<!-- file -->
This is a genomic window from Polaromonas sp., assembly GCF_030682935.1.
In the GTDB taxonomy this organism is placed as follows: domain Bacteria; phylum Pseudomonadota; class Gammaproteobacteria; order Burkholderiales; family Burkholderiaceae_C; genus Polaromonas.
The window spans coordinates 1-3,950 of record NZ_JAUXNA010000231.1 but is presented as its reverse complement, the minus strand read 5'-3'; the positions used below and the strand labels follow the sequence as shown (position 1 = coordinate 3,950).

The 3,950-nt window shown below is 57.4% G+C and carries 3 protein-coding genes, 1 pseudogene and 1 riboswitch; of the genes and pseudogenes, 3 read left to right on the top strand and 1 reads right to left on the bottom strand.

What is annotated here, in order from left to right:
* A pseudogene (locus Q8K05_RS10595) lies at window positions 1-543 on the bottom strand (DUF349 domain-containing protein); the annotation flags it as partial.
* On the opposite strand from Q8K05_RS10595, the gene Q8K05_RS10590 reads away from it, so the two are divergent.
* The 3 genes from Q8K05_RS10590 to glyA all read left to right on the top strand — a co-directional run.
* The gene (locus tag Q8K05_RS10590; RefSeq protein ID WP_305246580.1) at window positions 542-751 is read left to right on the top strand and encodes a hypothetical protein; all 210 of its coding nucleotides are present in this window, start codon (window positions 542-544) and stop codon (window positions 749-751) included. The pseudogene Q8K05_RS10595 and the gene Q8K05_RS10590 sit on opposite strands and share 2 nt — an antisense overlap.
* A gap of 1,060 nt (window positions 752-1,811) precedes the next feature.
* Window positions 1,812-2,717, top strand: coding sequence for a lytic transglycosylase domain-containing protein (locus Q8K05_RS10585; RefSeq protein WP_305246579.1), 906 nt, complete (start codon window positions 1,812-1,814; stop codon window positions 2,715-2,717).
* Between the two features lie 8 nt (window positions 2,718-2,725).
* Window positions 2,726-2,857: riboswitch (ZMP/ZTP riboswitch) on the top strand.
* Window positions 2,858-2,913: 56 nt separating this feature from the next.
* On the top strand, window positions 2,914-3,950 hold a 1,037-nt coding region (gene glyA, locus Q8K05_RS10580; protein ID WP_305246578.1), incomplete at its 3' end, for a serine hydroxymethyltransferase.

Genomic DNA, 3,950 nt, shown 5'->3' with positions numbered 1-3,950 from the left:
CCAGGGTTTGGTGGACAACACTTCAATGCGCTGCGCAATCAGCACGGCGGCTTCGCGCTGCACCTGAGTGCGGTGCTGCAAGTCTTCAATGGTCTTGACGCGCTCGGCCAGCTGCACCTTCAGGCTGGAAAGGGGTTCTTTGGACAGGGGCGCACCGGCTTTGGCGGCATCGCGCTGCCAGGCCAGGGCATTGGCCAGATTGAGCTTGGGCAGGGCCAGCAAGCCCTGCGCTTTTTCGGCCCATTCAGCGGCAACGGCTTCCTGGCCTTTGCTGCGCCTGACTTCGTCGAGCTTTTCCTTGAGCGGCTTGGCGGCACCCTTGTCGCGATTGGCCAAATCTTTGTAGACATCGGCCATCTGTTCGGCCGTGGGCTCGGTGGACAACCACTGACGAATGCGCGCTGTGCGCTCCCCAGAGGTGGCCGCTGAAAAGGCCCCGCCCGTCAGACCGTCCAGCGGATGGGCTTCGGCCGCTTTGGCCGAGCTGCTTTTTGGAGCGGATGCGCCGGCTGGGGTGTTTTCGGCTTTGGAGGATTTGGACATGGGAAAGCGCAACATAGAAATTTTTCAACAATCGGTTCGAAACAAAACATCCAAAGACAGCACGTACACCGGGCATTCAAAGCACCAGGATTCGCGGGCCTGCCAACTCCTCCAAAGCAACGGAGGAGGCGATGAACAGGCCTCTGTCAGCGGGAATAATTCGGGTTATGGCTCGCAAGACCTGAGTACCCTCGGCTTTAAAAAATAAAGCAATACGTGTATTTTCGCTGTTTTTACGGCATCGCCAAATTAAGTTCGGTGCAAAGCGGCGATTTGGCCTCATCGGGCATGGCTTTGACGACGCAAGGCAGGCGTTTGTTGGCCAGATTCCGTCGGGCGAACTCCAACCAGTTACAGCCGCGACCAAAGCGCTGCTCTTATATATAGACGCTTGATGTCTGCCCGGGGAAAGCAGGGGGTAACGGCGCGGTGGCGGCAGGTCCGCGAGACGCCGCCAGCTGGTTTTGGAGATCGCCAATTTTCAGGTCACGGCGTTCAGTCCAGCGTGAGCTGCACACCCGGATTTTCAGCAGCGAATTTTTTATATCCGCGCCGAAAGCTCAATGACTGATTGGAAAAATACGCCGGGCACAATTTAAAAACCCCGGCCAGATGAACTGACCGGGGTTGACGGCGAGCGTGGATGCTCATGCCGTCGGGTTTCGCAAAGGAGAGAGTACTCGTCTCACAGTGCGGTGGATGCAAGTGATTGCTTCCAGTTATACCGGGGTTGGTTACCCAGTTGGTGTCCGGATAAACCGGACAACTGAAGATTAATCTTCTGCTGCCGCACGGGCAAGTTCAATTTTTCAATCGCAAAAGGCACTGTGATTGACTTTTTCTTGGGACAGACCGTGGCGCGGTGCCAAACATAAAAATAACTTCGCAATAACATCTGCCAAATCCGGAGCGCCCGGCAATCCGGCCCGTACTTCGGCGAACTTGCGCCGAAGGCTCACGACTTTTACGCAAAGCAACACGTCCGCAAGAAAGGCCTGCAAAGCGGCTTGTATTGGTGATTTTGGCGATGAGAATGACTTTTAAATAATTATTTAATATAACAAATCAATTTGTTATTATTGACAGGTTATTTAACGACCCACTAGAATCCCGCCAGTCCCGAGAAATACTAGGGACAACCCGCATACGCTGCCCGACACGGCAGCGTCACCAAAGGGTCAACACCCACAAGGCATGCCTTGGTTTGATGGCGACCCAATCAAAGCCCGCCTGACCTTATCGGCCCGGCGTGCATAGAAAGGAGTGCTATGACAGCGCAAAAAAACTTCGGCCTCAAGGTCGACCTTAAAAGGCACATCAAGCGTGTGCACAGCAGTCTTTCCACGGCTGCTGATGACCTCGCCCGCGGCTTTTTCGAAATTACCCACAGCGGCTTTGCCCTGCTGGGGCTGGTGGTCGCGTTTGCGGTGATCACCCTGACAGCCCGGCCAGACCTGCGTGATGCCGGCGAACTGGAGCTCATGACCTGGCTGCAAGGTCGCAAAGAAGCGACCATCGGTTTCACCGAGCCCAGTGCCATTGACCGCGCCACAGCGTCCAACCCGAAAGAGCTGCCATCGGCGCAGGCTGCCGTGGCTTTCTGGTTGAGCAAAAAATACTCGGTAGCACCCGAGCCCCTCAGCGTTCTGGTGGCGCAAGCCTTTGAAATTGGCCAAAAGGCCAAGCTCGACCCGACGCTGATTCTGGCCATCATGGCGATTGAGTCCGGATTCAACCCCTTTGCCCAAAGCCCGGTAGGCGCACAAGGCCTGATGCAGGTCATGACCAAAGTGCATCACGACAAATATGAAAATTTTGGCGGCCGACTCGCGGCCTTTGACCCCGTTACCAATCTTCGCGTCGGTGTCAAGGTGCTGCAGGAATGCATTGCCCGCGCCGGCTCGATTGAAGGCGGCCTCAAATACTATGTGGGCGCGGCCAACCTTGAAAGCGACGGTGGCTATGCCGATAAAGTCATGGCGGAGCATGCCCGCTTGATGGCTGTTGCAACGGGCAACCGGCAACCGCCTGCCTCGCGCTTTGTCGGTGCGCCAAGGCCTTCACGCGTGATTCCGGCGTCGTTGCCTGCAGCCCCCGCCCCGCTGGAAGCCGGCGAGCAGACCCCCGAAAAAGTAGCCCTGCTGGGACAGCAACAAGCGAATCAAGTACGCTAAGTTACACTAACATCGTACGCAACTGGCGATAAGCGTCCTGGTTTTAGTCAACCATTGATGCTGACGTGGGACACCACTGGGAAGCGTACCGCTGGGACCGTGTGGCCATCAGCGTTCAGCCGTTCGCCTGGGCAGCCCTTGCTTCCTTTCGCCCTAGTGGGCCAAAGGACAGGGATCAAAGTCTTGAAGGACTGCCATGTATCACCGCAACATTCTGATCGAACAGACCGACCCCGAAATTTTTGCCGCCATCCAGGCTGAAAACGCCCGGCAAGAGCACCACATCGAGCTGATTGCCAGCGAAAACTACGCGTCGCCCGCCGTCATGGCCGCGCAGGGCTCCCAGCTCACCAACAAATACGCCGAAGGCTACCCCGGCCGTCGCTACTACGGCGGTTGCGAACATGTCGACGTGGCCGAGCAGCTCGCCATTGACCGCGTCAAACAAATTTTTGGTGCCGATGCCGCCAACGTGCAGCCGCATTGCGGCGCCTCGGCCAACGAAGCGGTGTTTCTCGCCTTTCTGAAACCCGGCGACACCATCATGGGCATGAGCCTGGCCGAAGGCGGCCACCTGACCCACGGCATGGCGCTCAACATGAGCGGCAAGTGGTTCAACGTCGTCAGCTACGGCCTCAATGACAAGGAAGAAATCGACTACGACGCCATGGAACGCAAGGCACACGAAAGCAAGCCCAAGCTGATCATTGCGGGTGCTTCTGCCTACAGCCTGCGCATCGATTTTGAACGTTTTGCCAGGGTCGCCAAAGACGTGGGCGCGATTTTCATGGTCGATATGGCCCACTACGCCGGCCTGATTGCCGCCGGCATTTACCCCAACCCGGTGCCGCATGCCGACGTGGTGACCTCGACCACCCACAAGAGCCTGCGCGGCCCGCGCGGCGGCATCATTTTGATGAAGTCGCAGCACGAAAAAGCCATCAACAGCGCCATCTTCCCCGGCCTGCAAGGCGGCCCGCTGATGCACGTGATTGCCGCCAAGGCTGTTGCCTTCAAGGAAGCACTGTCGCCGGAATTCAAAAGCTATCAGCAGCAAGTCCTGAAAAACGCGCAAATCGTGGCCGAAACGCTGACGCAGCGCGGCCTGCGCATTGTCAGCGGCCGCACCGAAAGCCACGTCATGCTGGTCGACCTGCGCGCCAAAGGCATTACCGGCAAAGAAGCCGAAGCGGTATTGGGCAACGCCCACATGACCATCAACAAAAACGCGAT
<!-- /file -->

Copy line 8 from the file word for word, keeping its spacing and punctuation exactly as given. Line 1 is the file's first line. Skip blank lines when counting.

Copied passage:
* The 3 genes from Q8K05_RS10590 to glyA all read left to right on the top strand — a co-directional run.